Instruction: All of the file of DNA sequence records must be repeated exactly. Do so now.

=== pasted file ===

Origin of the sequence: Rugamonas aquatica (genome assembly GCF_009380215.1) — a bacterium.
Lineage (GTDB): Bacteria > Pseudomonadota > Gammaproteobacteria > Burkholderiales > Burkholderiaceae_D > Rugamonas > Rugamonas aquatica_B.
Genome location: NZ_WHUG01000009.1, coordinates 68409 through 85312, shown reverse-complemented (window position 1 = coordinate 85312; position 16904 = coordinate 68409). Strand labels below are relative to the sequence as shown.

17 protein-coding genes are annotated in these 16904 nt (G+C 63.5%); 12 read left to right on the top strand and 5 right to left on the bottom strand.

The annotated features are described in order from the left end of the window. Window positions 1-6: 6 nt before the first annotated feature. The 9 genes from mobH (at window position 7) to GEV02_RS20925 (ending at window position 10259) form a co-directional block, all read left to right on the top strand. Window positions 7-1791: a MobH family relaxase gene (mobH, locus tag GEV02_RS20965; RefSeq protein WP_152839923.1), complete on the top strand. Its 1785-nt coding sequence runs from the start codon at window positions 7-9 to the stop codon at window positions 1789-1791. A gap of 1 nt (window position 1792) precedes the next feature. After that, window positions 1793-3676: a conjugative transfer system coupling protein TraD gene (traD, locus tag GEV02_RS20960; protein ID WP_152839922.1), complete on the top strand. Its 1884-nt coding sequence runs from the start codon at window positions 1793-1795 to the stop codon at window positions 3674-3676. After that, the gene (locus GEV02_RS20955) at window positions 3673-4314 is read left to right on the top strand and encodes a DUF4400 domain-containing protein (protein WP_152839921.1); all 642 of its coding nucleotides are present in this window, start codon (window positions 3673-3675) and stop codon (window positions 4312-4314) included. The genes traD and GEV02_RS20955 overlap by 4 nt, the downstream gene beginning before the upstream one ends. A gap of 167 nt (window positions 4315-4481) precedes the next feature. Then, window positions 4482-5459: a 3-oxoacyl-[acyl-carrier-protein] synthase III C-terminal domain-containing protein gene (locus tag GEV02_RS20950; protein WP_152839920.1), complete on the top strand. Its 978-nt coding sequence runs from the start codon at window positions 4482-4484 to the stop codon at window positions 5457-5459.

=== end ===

Origin of the sequence: Rugamonas aquatica (genome assembly GCF_009380215.1) — a bacterium.
Lineage (GTDB): Bacteria > Pseudomonadota > Gammaproteobacteria > Burkholderiales > Burkholderiaceae_D > Rugamonas > Rugamonas aquatica_B.
Genome location: NZ_WHUG01000009.1, coordinates 68409 through 85312, shown reverse-complemented (window position 1 = coordinate 85312; position 16904 = coordinate 68409). Strand labels below are relative to the sequence as shown.

17 protein-coding genes are annotated in these 16904 nt (G+C 63.5%); 12 read left to right on the top strand and 5 right to left on the bottom strand.

The annotated features are described in order from the left end of the window. Window positions 1-6: 6 nt before the first annotated feature. The 9 genes from mobH (at window position 7) to GEV02_RS20925 (ending at window position 10259) form a co-directional block, all read left to right on the top strand. Window positions 7-1791: a MobH family relaxase gene (mobH, locus tag GEV02_RS20965; RefSeq protein WP_152839923.1), complete on the top strand. Its 1785-nt coding sequence runs from the start codon at window positions 7-9 to the stop codon at window positions 1789-1791. A gap of 1 nt (window position 1792) precedes the next feature. After that, window positions 1793-3676: a conjugative transfer system coupling protein TraD gene (traD, locus tag GEV02_RS20960; protein ID WP_152839922.1), complete on the top strand. Its 1884-nt coding sequence runs from the start codon at window positions 1793-1795 to the stop codon at window positions 3674-3676. After that, the gene (locus GEV02_RS20955) at window positions 3673-4314 is read left to right on the top strand and encodes a DUF4400 domain-containing protein (protein WP_152839921.1); all 642 of its coding nucleotides are present in this window, start codon (window positions 3673-3675) and stop codon (window positions 4312-4314) included. The genes traD and GEV02_RS20955 overlap by 4 nt, the downstream gene beginning before the upstream one ends. A gap of 167 nt (window positions 4315-4481) precedes the next feature. Then, window positions 4482-5459: a 3-oxoacyl-[acyl-carrier-protein] synthase III C-terminal domain-containing protein gene (locus tag GEV02_RS20950; protein WP_152839920.1), complete on the top strand. Its 978-nt coding sequence runs from the start codon at window positions 4482-4484 to the stop codon at window positions 5457-5459.